home > archive > 2016 > this article


Winners and losers

By Sam Wells
web posted June 13, 2016

The Republican Party is not monolithic. It does not speak with one voice as a single entity. It is an organization composed of individuals. It is a collection of people. And these people are divided into groups or factions depending on differences in basic principles, approaches, emphasis, and concerns. Each group has its own pet issues and interests. As issues may often overlap, people may belong to more than one faction.

The party consists of six main factions:

1) The anti-conservative Establishment Republicans (Bush Sr, Jeb, Kasich, Romney, Christie, Boehner, McConnell, Chamber of Commerce, corporate elitists & donors, etc.), sometimes called RINOs (Republicans In Name Only) or even "Democrat Lite" because they tend to be liberal or moderate and against conservatives and libertarians. They are for "comprehensive immigration reform" (amnesty) and against strict border control. Members of this group opposed Trump's nomination and would have preferred Romney, Jeb Bush, Kasich, or Christie.

2) Constitutional conservatives and libertarians (thorns in the side of establishment Republicans and Democrats) who would prefer to see a movement in the direction of less government in the lives and businesses of peaceful U.S. citizens. These are the free-market private enterprise advocates and are concerned with private property rights. Their heroes tend to be Goldwater, Reagan, and Cruz. They would seek to undo the liberal establishment if they ever got into office and are generally skeptical of political "deal making" with the Democrats. They supported Ted Cruz in the 2016 Republican primaries.

3) Social conservatives, including those of deep religious faith. These are rightly concerned with the second amendment, abortion, "politically correct" censorship by the liberal-left establishment, the danger of child molestation, and the Left's culture war against traditional marriage and family values.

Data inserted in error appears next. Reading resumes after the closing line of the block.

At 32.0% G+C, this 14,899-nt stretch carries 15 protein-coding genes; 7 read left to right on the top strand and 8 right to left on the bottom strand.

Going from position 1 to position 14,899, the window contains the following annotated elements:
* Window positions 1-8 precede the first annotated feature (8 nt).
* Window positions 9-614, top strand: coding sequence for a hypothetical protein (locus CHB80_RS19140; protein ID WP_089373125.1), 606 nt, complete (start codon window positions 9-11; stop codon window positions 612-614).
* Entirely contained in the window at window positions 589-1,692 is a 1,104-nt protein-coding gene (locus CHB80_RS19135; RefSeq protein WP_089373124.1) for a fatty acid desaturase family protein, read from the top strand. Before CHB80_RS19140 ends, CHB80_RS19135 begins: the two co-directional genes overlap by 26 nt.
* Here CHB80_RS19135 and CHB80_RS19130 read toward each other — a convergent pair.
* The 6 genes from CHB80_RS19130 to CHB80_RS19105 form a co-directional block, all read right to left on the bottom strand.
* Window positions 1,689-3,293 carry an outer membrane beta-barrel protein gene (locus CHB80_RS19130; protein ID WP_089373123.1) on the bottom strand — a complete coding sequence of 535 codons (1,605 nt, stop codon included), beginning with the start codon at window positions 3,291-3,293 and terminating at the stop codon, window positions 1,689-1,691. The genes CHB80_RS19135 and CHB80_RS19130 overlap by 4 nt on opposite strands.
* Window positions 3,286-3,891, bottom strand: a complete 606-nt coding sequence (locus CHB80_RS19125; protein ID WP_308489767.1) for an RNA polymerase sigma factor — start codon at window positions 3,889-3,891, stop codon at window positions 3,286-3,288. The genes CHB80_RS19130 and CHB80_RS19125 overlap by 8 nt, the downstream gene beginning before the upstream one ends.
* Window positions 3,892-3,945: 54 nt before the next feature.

4) Neoconservatives (Kristol, Krauthammer, Podhoretz, et al) who advocate a strong and active U.S. military involvement overseas. They are called neoconservatives because they generally started out on the Left as Trots and later had enough intellectual honesty to see socialism and communism as the evils that they are and have moved to the right. They tend to focus on foreign policy and military defense. Many of them seem to retain some liberal-left baggage from their former lives, especially in economics (although Dr. Thomas Sowell is a brilliant exception to this). They generally opposed Trump's nomination, apparently fearing he would be soft on military defense and unfamiliar with foreign policy issues.

5) Neomercantilists and Populists or "neopop-conservatives" (Pat Buchanan, Laura Ingraham, Jeff Sessions, et al) who see themselves as anti-establishment and are genuinely patriotic Americans who want to make the U.S. great again by using government power to support domestic industries through high tariffs and to pay off the federal debt through more inflation or defaulting on the loans. Members of this faction enthusiastically supported Trump for president and opposed establishment Republican candidates.

6) Defenders of the homeland and U.S. national sovereignty -- those who favor much better border control, including a wall on the southern border, for reasons primarily of criminal law enforcement and national security. They share this issue, a concern about illegal immigration, with the neopops, so there is some overlap, but the emphasis is less on economic impact and more on national security against terrorism and general criminality. Except for the Establishment Republicans, many members of the other factions generally concur with this position as well. American liberty cannot endure without U.S. national sovereignty and border security. They hope that a President Trump will follow through on his promise to strengthen border control and avoid treaties which compromise U.S. national sovereignty. ESR

 © 2016 Sam Wells





Site Map

E-mail ESR



© 1996-2020, Enter Stage Right and/or its creators. All rights reserved.